4 comments on “Functional Specification Blinders
  1. Hello Paul,

    Like the name Functional Specification Blinders. I called it, “Testing with Blinkers On” when I first saw through this.

    A while ago, I ran an experiment on similar lines.

    Group 1
    Testers were given a spec, asked to list down test ideas, add many more by pairing and brainstorming and test the product. Testers in this group behaved just like horses with blinkers – looking at what was given to them. Rarely, one or two testers went beyond the spec and would back track because they had this mental block that testing for spec was *The Expectation* and they *MUST NOT* wander.

    Group 2
    Testers were given the product to test, asked to explore, brainstorm ideas and test the product. Since there was not much information available, they went out of their way to gather information, talk to more people in different teams and having varying backgrounds. This helped them build a mental model of the product way better than testers in Group 1. Note that Group 1 testers could have done the same thing, but the spec blocked them. Rather, they allowed the spec to block them by defining a non-sensical boundary.

    In some cases, testers in this group spoke to real users, invited a few random users to use this product while they noticed, added the creators of the product on Linked In and sent them questions on the Vision and Purpose of the product, what was the revenue model and so on. Every single information gained was useful in testin

    Group 3
    Group 3 was an expert level Group 2 in that given a specific project context, they worked like a SWAT team who turned around things in no time. Such teams are powerful in changing business contexts and add great value without losing out on time and effort.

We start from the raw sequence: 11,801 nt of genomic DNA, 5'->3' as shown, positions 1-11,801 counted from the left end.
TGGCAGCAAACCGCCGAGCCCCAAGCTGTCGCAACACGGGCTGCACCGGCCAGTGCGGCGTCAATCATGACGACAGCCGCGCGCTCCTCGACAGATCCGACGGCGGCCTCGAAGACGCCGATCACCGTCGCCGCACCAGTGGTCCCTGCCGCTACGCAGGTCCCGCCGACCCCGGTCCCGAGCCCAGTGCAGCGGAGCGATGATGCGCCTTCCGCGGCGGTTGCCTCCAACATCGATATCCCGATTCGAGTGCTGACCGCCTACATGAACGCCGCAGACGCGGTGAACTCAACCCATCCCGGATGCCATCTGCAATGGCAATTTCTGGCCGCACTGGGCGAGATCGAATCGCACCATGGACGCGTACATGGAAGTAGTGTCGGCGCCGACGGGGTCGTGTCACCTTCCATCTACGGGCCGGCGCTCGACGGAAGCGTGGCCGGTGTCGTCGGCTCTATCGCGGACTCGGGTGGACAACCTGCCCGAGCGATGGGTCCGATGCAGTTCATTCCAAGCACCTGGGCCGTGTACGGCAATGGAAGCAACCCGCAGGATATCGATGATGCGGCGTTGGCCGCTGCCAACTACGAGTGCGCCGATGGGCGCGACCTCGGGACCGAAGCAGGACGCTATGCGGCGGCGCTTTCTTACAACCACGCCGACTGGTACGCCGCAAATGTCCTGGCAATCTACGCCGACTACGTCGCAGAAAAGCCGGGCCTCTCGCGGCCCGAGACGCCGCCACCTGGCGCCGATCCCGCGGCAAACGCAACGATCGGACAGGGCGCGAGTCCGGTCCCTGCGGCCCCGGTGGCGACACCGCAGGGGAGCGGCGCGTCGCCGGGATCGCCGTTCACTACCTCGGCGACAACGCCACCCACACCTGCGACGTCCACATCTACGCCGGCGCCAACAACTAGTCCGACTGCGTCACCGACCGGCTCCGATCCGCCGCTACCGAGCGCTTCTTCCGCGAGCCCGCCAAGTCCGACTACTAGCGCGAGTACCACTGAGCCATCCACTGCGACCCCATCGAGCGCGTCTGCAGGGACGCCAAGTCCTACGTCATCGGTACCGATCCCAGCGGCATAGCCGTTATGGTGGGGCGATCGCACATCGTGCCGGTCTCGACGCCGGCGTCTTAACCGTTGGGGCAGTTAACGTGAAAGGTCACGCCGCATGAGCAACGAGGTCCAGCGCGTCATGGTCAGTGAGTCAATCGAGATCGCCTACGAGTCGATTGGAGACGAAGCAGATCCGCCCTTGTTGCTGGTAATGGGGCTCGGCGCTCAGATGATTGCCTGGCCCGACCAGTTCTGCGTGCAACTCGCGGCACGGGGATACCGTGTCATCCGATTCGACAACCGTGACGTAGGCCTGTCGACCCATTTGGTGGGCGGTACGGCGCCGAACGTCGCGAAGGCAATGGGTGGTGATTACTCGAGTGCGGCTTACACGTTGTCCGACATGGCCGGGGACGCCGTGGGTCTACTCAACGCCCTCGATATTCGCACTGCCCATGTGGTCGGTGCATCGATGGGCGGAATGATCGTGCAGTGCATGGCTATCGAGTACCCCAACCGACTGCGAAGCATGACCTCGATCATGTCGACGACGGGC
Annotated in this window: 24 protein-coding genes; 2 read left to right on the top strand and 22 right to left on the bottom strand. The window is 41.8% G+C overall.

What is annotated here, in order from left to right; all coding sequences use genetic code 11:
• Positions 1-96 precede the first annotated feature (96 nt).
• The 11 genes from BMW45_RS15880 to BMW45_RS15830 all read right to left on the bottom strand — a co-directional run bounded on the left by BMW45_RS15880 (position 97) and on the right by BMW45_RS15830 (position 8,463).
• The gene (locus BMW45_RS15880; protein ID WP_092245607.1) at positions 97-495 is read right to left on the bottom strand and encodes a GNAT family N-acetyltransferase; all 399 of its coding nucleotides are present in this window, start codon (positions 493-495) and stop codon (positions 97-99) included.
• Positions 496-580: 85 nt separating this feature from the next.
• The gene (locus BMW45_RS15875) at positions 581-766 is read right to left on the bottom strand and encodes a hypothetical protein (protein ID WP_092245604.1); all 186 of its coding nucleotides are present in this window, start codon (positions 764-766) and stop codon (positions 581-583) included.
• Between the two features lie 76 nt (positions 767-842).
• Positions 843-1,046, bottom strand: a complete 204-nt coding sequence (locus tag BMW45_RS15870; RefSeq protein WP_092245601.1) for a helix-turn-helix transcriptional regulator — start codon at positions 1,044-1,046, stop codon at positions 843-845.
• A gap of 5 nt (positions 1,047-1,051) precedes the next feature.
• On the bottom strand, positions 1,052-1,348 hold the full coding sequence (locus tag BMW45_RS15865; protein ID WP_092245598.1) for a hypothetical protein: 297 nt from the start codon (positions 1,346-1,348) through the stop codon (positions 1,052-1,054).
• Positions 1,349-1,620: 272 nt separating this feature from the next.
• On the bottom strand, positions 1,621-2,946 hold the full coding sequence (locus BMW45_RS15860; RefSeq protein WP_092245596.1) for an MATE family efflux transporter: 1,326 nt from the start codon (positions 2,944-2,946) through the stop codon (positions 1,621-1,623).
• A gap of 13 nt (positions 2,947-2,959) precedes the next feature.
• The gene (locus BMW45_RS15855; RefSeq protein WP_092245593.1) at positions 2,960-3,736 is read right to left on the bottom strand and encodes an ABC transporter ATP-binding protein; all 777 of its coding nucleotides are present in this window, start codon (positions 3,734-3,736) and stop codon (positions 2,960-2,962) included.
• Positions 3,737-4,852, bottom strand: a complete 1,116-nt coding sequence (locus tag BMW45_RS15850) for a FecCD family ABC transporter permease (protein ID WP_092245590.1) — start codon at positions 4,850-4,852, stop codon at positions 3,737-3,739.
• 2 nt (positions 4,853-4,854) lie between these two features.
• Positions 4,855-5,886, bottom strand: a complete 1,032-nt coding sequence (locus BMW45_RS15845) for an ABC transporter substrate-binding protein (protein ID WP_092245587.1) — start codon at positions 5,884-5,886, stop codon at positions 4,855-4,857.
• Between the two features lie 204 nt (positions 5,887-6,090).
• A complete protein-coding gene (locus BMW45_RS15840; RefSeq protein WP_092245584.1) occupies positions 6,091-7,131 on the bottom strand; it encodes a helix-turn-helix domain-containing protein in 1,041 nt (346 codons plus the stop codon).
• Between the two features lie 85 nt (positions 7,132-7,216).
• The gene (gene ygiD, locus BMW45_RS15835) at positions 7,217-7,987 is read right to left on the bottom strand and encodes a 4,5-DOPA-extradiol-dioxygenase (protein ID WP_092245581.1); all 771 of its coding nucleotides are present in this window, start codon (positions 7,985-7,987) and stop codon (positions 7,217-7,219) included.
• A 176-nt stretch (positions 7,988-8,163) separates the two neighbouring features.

These days, if have to pick a project, I tell them not to share any specs or demos upfront leaving them to scratch their heads. I only ask for a better view of the project context and the scope of testing. I let my team explore the product for first couple of days, build their own mental model, come up with a list of queries we can shoot them with. All along, my team collaborates constantly with the stakeholders to get more information that might be useful for testing.

    I thought I’ll share this story here!

    Parimala Hariprasad

  2. Sounds similar to my RST class where one of the students got so imprisoned in his own mental model that he simply could not think of any other ideas.

    I like this approach, but I’m often given these documents before I get the product… and therefore find myself reading them first (can’t really justify sitting around and not doing anything). Then I need to try and ‘forget’ what I’ve read when I do finally get the product, so I’m not biased by it.

    Thx for sharing.

  3. Zoltán Molnár says:

    Hi Paul,

    Your experience reminds me an analogy to a sentence of James in his “The case against test cases” article.

    He raised the “is it (the test case) limiting my imagination…?” question. In my interpretation it was a warning, that a set of tests (or even a list of expected results for a single test) preliminary created by others may limit my creative thinking. It may give ideas as well – but also frames my mindset.

    It made me reinforced, because in practice, when e.g. I was transferred some work I always put the tests (if existed) aside, created my own ones and only thereafter compared my tests to the existing ones.

    Perhaps I fell to another psychological trap – I understood James’ note the way I wanted to understood, because that supported my approach anyway. 🙂 But I think I was not far from the truth.

    And I believe both of you points to the same cognitive behavior of the human mind.


  4. Fantastic article Paul and from a psychological viewpoint what you have prevented is a great many biases from being formed that could hinder creativity. One to take away and try and apply.